Easiest way I know to look at school data for engineering is via the online profiles at You can look at ABET accreditation, costs, standardized test scores (ACT, SAT and math specifically), which has ME, how many are admitted vs graduate, max costs, etc. I went there today to see where a 1200 SAT falls at Valparaiso University since it sounds like a good fit otherwise for your son. Do not be scared away by the sticker price because there are scholarships available to bring it into your price range and they accept new scores until rather late into senior year (check with admissions for that last accepted test date) to increase the scholarship amount. Suburban Chicago has been a great mix of small town/big city for our DS and there is definitely a supportive atmosphere. Feel free to PM me if you have specific questions. Good luck to your son!

VU also has a full range of majors if ME does not end up being his thing. Advising is excellent.

The sticker prices are high at some schools but don’t give up until you know what YOUR student will get. My daughter looked at a school where the COA was $50k (now closer to $60k) and I thought ‘no way’, but we stuck with it through the application process and we found that the school had merit and the state had grants and then there was this and that (FIRST scholarship, Eagle Scout) and that stacking them all up got us to…FREE!

My friend’s daughter went to New Paltz in engineering and really liked it.

The engineering college of a big school tends to be a more intimate group. In engineering, almost all the first year students are in the same classes, often in the same building. My nephew had a core group that he had 2-3 classes with the first year. It was fine if someone was more advanced in math and took a different Calc level, but that person would return to ‘the group’ for chemistry and intro to engineering.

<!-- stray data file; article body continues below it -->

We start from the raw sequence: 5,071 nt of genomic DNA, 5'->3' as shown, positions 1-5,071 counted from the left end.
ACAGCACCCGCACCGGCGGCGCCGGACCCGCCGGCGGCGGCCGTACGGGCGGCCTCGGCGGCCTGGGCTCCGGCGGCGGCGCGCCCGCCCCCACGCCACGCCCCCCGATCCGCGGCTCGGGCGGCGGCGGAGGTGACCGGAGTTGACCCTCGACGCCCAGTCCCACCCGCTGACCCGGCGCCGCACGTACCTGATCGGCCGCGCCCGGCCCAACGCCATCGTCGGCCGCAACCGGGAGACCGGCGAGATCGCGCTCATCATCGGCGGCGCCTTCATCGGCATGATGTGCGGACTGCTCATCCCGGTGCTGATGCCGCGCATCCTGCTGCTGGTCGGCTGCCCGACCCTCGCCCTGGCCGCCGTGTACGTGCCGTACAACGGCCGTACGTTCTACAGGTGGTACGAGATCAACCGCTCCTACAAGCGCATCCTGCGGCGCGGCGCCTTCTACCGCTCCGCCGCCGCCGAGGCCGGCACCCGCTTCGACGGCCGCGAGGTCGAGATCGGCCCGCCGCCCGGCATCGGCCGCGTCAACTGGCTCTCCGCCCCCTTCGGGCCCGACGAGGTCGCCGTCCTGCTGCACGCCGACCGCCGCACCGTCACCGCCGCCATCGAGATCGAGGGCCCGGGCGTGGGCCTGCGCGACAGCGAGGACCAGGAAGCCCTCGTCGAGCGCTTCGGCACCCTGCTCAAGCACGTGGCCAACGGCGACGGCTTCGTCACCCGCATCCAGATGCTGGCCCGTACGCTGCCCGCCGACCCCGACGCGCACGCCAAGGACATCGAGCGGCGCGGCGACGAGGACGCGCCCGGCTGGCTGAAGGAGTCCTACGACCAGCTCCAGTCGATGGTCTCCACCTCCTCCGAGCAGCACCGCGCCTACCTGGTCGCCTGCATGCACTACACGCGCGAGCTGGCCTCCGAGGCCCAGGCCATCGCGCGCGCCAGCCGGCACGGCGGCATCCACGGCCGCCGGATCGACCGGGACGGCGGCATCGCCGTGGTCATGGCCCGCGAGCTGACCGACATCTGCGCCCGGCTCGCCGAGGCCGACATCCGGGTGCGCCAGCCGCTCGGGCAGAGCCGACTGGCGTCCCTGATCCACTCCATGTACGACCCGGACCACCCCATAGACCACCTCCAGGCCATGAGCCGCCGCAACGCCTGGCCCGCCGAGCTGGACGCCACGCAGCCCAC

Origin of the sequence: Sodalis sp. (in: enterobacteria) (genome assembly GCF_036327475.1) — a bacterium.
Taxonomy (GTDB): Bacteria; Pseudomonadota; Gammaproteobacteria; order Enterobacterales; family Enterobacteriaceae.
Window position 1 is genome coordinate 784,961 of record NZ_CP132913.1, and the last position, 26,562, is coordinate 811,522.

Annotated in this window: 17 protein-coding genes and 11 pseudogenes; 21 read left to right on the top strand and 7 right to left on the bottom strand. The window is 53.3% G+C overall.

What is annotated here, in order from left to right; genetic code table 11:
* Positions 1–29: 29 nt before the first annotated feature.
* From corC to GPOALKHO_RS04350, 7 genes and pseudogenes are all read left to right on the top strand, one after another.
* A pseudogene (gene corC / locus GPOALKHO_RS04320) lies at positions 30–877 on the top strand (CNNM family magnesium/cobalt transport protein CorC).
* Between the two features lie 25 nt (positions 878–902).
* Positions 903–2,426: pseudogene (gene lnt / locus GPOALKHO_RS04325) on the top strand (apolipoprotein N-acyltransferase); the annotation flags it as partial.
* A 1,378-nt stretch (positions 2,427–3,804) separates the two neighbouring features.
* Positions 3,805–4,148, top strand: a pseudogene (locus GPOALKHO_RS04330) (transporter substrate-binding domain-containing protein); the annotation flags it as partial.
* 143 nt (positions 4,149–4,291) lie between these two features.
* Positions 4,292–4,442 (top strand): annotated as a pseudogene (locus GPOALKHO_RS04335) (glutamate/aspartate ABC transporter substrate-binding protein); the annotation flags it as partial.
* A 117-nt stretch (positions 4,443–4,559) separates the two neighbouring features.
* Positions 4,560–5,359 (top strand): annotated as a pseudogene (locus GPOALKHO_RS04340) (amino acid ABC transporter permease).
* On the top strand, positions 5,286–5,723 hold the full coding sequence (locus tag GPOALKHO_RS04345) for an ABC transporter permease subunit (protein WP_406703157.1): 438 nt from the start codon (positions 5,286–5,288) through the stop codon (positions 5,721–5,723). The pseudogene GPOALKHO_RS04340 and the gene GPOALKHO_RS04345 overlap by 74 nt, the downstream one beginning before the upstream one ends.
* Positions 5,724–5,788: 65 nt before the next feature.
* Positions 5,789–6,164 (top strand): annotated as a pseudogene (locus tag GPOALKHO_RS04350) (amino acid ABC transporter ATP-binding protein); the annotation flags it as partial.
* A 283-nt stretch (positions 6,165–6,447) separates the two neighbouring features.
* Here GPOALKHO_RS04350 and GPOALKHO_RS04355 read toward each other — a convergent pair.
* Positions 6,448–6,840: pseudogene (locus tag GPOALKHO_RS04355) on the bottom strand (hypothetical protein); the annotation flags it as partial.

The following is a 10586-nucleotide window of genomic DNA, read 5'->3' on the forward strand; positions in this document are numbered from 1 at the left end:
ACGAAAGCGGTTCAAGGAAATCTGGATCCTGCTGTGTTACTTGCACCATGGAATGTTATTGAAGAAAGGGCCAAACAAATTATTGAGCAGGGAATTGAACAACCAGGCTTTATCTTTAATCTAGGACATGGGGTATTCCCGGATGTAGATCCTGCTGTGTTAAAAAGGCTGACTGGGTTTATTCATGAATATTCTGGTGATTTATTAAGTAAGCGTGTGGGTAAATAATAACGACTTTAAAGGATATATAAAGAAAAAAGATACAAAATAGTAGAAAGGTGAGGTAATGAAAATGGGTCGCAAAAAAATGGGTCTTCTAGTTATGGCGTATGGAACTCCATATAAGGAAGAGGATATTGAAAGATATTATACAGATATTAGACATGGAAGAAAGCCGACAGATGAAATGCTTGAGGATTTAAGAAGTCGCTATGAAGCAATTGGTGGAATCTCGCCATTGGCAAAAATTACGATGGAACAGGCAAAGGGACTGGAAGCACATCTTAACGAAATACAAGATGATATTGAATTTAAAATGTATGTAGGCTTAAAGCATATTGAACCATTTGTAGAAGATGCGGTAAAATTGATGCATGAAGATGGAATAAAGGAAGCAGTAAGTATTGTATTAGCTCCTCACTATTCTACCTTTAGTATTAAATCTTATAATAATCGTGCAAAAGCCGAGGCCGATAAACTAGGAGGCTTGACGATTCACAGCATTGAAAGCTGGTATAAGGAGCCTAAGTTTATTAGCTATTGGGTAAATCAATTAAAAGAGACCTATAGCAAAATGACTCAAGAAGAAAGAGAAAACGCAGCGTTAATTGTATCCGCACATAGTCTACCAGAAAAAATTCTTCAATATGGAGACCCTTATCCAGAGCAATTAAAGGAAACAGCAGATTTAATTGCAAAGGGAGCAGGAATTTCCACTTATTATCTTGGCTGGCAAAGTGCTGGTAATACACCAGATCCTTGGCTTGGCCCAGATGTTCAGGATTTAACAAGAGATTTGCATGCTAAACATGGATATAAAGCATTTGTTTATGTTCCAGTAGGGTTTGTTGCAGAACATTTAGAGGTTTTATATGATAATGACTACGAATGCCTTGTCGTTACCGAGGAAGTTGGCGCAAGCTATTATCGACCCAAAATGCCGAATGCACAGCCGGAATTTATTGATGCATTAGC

My daughter went to a STEM school and it was sort of the same, that her group from ‘general engineering’ all had the same schedule. IMO, the big difference in going to a STEM school is that if the student decides engineering is not for him, there isn’t much that the school offers in music or history or French. It was fine for daughter because even if she hadn’t stayed with engineering, she would have picked another STEM major like math or chemistry. My other daughter changed majors 3-4 times so she did better at a bigger (although not that big) university.

New Mexico school of mines is a really unique. Just learned a bit more about it.

Located on a beautiful campus. Shares the national observatory center and resources. Has a golf course on campus. Offers engineering a high level.

Has a major in explosives engineering, only one in the country. That’s fascinating to me. Building roads and mines. Demolition of skyscrapers.

NMT doesn’t offer an undergraduate degree in explosives per se. It is a concentration of ME. Missouri S&T also offers an explosives cert for undergraduate students, but it it’s a concentration of mining engineering. Both offer a MS and PhD.

NMT also has the distinction of being the highest listed public institution on the per capita ranking of schools whose undergrads ultimately go on to earn PhDs.